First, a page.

If you are like most songwriters and performing artists today, you probably have a go-to instrument that you are comfortable with. For most, it is either a guitar or piano. If you are writing in a pop or worship style, you can get away with knowing a just a handful of chords and still craft a strong song. You know what I am talking about—the G C D EM stuff and just moving your capo around. I’ve been playing guitar and piano for over 16 years now and I am guilty of this as well.
Here’s the thing: The majority of us may play an accompanying instrument, but we are not masters of it by any means. We typically have a comfort zone of a few chords, strum patterns and tempos. Naturally what tends to happen when you sit down to write is that your songs all start to sound the same. Yeah there might be some variations, but the same elements and structures are always in there. They stay in the same range and our melodies are stifled by our limited ability on our instrument.
The way to break that cycle is to ditch your instrument in your writing sessions. I find that my best melodies and rhythms come when I am driving in the car or singing in the shower. The inspiration comes and I need to let it out without the ability to strum my guitar. I can sing in any range, and add some weird minor or diminished notes and off beat phrasing that my guitar playing could never make room for. The beauty of working this way is that the sky is the limit when it comes to melodies, rhythms and lyrics. You have no box to keep you encased in those same four chords. Heck, there might not even be a chord needed for your song! But we automatically think our melodies have to have a strum or something behind them.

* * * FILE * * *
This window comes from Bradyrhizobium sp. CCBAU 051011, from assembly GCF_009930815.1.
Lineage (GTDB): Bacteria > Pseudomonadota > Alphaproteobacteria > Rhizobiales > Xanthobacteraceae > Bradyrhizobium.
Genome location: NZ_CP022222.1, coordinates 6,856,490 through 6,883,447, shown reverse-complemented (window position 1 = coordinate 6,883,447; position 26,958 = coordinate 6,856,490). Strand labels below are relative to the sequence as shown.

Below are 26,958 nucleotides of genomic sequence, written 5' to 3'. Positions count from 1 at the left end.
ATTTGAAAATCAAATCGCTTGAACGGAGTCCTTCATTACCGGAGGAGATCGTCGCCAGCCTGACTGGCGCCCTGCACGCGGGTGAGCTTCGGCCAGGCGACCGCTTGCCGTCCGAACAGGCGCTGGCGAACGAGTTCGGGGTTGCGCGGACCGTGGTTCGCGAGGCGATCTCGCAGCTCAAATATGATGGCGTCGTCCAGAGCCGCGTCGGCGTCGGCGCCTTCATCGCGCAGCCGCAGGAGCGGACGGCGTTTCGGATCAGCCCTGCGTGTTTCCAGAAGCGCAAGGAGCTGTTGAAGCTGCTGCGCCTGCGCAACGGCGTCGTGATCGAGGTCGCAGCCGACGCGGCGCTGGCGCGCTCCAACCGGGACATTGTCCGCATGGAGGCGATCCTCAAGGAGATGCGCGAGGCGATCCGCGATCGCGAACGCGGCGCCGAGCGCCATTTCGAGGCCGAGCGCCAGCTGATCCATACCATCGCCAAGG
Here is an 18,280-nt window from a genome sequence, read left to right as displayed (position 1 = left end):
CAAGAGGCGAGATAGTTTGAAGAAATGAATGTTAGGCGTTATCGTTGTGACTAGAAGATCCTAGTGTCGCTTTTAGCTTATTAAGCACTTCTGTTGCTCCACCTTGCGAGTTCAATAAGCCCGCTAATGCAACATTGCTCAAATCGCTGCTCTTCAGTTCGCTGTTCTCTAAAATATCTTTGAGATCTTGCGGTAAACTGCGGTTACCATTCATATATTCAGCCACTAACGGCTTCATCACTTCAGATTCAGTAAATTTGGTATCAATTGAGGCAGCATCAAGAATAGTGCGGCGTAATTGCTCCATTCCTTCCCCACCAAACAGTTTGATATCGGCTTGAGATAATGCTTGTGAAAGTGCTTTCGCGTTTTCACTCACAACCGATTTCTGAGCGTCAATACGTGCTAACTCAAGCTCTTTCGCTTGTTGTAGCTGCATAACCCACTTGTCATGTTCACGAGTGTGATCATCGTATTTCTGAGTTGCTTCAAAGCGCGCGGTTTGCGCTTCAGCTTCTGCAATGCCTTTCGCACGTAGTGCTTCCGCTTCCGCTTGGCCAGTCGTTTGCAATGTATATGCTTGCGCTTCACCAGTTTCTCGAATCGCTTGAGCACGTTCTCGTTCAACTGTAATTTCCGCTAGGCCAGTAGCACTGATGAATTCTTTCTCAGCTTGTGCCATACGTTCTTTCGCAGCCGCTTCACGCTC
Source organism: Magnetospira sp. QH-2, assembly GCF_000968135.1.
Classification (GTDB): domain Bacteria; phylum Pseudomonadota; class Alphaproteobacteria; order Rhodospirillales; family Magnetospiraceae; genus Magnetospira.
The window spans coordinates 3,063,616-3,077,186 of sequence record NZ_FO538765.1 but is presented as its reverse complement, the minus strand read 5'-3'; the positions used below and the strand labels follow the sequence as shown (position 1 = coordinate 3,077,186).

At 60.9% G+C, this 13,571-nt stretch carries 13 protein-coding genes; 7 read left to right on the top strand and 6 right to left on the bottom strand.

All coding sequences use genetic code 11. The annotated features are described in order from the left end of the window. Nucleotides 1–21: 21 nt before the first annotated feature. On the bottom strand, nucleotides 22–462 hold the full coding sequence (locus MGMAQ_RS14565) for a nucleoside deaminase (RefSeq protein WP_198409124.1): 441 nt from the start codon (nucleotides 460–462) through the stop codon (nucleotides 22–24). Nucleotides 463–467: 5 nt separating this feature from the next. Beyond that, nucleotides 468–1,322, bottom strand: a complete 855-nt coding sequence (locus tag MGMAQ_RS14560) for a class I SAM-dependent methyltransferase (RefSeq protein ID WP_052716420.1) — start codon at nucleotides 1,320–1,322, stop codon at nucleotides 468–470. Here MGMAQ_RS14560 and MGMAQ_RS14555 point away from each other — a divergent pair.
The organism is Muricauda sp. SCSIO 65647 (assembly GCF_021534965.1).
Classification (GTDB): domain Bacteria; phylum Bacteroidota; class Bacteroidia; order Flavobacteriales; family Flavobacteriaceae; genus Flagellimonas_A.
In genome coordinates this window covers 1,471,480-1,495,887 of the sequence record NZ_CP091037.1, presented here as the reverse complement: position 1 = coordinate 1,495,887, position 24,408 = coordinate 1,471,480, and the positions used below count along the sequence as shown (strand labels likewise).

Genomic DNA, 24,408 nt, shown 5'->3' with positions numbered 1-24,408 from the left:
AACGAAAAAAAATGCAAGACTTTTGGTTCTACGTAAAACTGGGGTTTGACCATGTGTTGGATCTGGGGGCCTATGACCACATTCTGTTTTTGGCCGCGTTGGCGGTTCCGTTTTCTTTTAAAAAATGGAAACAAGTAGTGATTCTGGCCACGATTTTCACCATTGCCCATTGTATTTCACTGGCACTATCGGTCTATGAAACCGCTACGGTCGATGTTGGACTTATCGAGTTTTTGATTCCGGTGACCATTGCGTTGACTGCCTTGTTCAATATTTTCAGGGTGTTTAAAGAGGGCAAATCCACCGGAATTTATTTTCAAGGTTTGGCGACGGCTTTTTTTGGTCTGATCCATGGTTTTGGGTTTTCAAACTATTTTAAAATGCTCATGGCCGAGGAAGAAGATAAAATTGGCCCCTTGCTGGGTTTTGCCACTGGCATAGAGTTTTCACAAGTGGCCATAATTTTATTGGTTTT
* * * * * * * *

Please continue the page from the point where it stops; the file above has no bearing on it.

Tip: A good way to see your limitations is to listen to some of your favorite songs from other artists … ones that you know you have a difficult time playing and singing at the same time. If you can’t sing and play a song together, then how can you create one that is outside of your box by singing and playing together?
So don’t let your ability on your instrument limit your songwriting potential. Break out your iPhone or whatever you use to record on the fly and always be ready to hit the red button, no matter how silly the melody or lyrics are. Then, if you feel the song needs more than what you can play, that’s when collaboration is your best friend. Find someone who is well-versed on a particular instrument, in the style you’re going after, and sing the melody to them and see what they come up with. Another great way is to get with a drummer and have them play a groove. All you have is the beat to work with, and that allows for a lot of room to create. Play to your strengths and allow the song to be the best it possibly could be.